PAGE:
- TfL says the noise levels did not meet its threshold when Ms X first complained so it could not prioritise remedial works. It has apologised for the delay in responding to Ms X and the failure to return her calls. It says the responsible staff member was dealing with a high workload at the time.
- TfL accepts Ms X is disturbed at home by noise from trains running along the Underground line near her home. She says the intensity of the noise has markedly increased since December 2016.
- TfL must apply some objective criteria to prioritise engineering works to reduce noise and vibration. It is for TfL, and not the Ombudsman, to decide on the appropriate criteria. Two criteria must be met: the noise must exceed 42 decibels and there must be at least five complainants. With limited resources for engineering works, it is not fault for TfL to devise criteria to assess the relative priority of sites.
- The noise levels recorded in Ms X’s home in February and October 2017 did not cross the minimum 42 decibel threshold. The engineer’s recordings did not detect any change in the recorded noise levels between February and October 2017. I appreciate this was a “snapshot” of the noise levels for a limited period on two days. But TfL must make decisions based on the evidence gathered from its noise recordings. For this reason, I do not consider there was fault in the way TfL made the decision not to carry out engineering works at that time.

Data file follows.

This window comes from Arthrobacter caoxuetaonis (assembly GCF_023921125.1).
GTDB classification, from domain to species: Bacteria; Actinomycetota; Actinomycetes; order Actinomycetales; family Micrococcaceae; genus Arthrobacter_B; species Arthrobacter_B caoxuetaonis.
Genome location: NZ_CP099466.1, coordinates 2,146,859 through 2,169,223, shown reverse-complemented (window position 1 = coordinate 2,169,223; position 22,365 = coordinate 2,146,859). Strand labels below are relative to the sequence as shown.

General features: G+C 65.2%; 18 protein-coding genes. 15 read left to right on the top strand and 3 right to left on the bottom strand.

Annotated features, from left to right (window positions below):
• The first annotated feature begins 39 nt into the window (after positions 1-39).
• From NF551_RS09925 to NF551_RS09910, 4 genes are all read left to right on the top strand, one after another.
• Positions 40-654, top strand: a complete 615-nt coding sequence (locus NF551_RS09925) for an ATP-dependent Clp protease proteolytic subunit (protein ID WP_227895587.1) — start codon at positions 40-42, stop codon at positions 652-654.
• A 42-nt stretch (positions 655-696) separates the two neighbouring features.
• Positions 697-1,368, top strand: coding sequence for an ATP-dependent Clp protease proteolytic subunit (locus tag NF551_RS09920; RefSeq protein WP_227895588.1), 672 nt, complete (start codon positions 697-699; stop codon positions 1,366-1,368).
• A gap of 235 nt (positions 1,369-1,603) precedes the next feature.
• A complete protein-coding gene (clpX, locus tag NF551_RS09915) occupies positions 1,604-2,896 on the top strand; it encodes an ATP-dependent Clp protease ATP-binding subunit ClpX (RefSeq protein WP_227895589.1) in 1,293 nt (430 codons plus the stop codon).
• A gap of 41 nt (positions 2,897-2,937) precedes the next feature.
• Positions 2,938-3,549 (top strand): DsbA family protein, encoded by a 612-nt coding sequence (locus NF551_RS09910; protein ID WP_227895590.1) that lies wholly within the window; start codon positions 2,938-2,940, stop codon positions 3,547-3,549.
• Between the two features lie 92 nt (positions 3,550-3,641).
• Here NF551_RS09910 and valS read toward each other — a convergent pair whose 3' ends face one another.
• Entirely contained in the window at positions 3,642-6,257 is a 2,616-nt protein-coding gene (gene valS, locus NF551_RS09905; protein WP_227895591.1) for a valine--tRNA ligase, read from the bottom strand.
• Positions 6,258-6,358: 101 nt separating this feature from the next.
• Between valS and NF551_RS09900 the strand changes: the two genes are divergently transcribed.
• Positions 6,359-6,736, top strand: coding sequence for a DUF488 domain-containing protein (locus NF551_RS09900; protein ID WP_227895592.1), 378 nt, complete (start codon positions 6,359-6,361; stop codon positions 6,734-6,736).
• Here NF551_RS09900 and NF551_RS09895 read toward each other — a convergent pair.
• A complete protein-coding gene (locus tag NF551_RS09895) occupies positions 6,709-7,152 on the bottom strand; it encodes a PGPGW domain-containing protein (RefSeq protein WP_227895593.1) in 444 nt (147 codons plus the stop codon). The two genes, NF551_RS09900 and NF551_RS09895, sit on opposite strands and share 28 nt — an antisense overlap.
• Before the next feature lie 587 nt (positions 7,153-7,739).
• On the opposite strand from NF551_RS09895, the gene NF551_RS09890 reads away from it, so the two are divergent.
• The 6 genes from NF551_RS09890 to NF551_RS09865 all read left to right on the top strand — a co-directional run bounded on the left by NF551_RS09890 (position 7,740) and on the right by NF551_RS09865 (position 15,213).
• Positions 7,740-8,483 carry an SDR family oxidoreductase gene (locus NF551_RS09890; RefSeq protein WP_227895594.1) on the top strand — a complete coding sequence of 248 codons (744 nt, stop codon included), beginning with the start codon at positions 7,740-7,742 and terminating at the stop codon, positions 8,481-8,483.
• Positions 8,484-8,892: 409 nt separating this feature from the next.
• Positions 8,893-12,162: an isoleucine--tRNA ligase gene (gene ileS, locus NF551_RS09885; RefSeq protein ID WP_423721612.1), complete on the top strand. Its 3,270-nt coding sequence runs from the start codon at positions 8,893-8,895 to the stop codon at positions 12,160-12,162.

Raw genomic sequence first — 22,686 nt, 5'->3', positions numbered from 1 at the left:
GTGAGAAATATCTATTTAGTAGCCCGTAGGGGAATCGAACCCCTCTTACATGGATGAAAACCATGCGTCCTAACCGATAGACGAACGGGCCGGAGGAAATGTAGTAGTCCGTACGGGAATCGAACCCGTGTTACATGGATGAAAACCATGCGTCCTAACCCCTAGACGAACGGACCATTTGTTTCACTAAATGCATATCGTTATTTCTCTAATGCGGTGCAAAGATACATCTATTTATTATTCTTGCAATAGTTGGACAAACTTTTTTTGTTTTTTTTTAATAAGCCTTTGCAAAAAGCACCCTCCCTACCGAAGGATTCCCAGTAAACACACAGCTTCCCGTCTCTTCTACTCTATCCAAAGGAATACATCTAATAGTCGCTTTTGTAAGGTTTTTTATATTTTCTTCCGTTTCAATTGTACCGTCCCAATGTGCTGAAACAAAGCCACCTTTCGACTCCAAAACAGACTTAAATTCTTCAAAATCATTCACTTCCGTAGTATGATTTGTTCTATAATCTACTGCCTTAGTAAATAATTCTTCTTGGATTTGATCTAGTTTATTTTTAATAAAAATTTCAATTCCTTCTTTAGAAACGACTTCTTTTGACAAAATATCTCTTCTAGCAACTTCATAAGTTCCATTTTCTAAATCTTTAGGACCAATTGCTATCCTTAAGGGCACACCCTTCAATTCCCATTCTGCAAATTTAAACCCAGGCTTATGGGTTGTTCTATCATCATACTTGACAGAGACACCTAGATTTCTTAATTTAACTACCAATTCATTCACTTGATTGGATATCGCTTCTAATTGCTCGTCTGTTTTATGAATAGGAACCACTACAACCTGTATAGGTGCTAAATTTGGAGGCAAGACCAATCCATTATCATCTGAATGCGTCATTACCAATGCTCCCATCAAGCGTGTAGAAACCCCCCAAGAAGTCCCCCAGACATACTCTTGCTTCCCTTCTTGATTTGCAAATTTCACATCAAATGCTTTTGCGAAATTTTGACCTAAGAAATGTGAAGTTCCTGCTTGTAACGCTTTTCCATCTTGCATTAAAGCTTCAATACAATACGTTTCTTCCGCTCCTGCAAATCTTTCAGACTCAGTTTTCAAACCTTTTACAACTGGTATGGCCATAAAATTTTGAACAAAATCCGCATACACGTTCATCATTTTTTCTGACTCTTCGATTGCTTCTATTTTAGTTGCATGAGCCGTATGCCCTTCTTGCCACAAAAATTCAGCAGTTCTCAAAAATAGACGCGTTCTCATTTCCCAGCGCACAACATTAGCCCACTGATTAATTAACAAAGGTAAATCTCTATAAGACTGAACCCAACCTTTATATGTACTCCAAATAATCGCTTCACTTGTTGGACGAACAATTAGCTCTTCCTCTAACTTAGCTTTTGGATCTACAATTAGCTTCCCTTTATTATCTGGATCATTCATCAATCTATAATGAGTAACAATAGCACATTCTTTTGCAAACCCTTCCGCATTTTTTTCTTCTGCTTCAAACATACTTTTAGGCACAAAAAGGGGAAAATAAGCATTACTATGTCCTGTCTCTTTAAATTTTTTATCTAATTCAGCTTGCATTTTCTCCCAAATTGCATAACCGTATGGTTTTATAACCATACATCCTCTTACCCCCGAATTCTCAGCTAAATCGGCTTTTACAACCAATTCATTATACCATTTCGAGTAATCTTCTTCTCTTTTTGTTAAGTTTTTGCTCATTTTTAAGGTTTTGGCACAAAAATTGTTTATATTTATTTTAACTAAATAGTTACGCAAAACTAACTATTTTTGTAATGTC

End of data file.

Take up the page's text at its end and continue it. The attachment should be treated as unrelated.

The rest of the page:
- TfL has since re-inspected the track and decided to carry out remedial works in the spring of 2018. That should achieve some reduction in noise levels.
- There was fault in the way TfL handled Ms X’s contact with its Customer Services team. It was sometimes slow to respond to her emails and she had to chase them for replies. It did not return her calls despite promising to do so. This was frustrating for Ms X and she did not get a satisfactory service. I am likely to uphold this part of her complaint.
- To remedy the injustice caused by the poor customer service, TfL has agreed to:
- notify Ms X when it has scheduled a date for the engineering work in the spring of 2018; and
- send her a letter of apology within one month for its poor customer service.
- I have completed the investigation and found no evidence of fault on complaint a). Ms X suffered some avoidable upset because of the fault identified in complaint b). TfL has agreed to provide a satisfactory remedy.
Investigator's decision on behalf of the Ombudsman